Blakeney, Norfolk Coast Path and Cley next the Sea

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Start: Blakeney Distance: 4.8 miles (7.7 km) Climbing: 45 metres
Grid Ref: TG 02602 43766 Time: 2 hours Rating: Easy
GPX Route File Google Earth File About Blakeney
Start: Blakeney Distance: 4.8 miles (7.7 km)
Climbing: 45 metres Grid Ref: TG 02602 43766
Time: 2 hours Rating: Easy
GPX Route File Google Earth File
Ordnance Survey Explorer Map (1:25,000)

Summary: This walk takes advantage of the Norfolk Coast Path in the first part from Blakeney to Clee next the Sea before wandering quiet country lanes to Wiveton and concluding by following quiet roadside back into Blakeney. A walk of two halves, the first is set beside reed beds and marshes with coastal sensations abounding. The second half is remarkably quiet and still... well it was for me on a sunny and calm day. Peace abounded.

The Walk:

Blakeney Millennium Marker StoneBlakeney Millennium Marker Stone
Kings Arms, BlakeneyKings Arms, Blakeney

It was my first visit to the north Norfolk Coast. I had woken up in my North Yorkshire and travelled over on a sunshine filled mid October day. It was unseasonably warm. I arrived in Blakeney, having planned it as my first adventure in this part of East England. I had read that the Blakeney estuary is an amazing landscape of marshes, mud banks and sand hills and that the village of flint houses and quaint buildings is a draw to those visitors looking for both the local culture and for the natural wonders of coastal flora and fauna. Popular imagination also has it that the skies are big around here. Being filled with blue that excited me and I was keen to get on my way and discover these new findings for myself. The big skies would have to wait as I walked from the village car park along Westgate Street towards the coast. I popped into the village park and discovered the Blakeney Millennium Marker Stone which promised to keep the pastures green forever. Then I walked down the street past pretty flint cottages and past the Kings Arms which looked very inviting in the hot Indian Summer conditions. I guessed the inn was founded in 1760. It was written large in black paint on the red tiled roof. Next I passed Blakeney Flint Gallery. With more time I would have gone in and admired the work of local artists but my schedule required me to press on.

The Blakeney HotelThe Blakeney Hotel
Path leading from Blakeney to the coastPath leading from Blakeney to the coast

I arrived at the north end of Westgate Street and reached the coastal fringes. The rounded flint stone fascias of the Blakeney Hotel impressed me. A lovely building. More impressive though was the natural setting with the New Cut watercourse meandering around the front. A mix of small pleasure boats and working boats were moored in the water. It was low tide and some were sat on the mud banks of the cut. Waiting for the tidal rise. A quaint sign by the waterside read "I am just a little Gilly Crab. Please don't hurt me. Catch me, look after me, give me water, don't overcrowd me, put me back gently, and you may see me another day". A little further on a number of signs advertised 'Blakeney Point Seal Trips'. I had inquired about them but to go on one and see the famous assembly of Grey Seals I would have to wait until evening; when the tide was high. Alas another time. I walked on by following the sign of Norfolk Coast Public Footpath pointing north as they do on this section of Norfolk coastline towards the North Sea.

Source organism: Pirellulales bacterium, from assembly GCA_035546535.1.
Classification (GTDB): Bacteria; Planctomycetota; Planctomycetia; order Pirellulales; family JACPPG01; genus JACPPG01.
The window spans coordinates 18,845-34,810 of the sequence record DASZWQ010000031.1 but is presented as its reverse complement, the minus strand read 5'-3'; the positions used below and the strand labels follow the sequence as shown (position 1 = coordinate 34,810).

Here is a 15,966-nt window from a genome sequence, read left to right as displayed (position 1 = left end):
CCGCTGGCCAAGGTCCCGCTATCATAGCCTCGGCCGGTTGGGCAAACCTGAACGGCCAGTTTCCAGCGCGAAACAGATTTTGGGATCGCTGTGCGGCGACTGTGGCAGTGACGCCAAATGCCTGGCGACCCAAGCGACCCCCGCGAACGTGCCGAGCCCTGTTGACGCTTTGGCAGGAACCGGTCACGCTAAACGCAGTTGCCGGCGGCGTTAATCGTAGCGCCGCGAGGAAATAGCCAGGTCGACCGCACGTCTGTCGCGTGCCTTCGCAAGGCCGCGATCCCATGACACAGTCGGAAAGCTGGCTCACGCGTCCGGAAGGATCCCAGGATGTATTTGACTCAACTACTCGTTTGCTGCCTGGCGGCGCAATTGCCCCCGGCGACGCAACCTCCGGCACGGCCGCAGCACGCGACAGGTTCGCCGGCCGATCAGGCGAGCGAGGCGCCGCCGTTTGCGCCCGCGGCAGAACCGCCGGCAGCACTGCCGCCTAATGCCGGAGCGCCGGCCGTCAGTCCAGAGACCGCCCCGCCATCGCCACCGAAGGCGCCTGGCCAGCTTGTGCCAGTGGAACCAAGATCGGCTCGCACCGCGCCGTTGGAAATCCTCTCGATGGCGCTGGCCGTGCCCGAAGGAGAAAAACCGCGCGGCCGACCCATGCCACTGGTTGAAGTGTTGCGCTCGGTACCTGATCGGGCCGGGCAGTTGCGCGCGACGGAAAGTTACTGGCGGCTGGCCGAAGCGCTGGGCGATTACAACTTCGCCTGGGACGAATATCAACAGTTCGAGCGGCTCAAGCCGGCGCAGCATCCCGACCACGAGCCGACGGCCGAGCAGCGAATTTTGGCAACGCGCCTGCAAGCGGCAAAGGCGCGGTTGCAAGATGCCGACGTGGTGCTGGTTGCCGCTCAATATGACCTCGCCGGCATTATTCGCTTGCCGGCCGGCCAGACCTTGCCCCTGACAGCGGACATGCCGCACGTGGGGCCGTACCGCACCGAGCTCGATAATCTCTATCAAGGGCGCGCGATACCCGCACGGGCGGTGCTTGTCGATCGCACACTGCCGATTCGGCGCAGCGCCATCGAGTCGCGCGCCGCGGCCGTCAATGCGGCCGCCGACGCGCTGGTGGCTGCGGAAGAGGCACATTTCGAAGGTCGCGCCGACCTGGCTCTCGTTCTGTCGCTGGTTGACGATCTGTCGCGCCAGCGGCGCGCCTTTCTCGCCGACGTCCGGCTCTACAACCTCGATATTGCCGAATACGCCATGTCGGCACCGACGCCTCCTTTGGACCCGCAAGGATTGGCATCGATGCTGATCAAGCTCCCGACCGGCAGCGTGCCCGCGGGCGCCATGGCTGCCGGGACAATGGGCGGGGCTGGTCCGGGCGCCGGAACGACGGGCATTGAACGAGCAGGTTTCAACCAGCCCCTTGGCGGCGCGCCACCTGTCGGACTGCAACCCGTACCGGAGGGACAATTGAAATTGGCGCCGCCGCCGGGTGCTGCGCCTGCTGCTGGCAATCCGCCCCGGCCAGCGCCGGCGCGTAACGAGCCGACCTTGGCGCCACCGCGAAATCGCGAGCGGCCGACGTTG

Following the Norfolk Coast PathFollowing the Norfolk Coast Path
Boats moored in Blakeney ChannelBoats moored in Blakeney Channel

As promised the big skies unfolded before me as I walked out from the confines of the village to the flat expanses of the coastal margins. Indeed they were big skies. With nothing structurally tall to enclose it the sky filled everywhere above and around me. The margin between sky and land was one continuous long straight line. It was an exceptional sight. I love hills and I admire many structures in built up areas. They are the norm of my life but here the temporary change to my views was breathtaking. Many hillwalkers such as I say the flatlands are boring but I do not see it that way. Certainly not. This new seldom experienced beauty was stark and imaginative. Okay, I was in benign conditions but I imagined in winters front and hoar it would be equally impressive. And with snow too. I was loving this great big reveal. And I had just started to take it in to my senses. A scattering of boats moored, or more appropriately beached, mud bound or stranded in Blakeney Channel exhilarated my senses too. This was really good.

Blakeney EyeBlakeney Eye
Looking for the site of Blakeney ChapelLooking for the site of Blakeney Chapel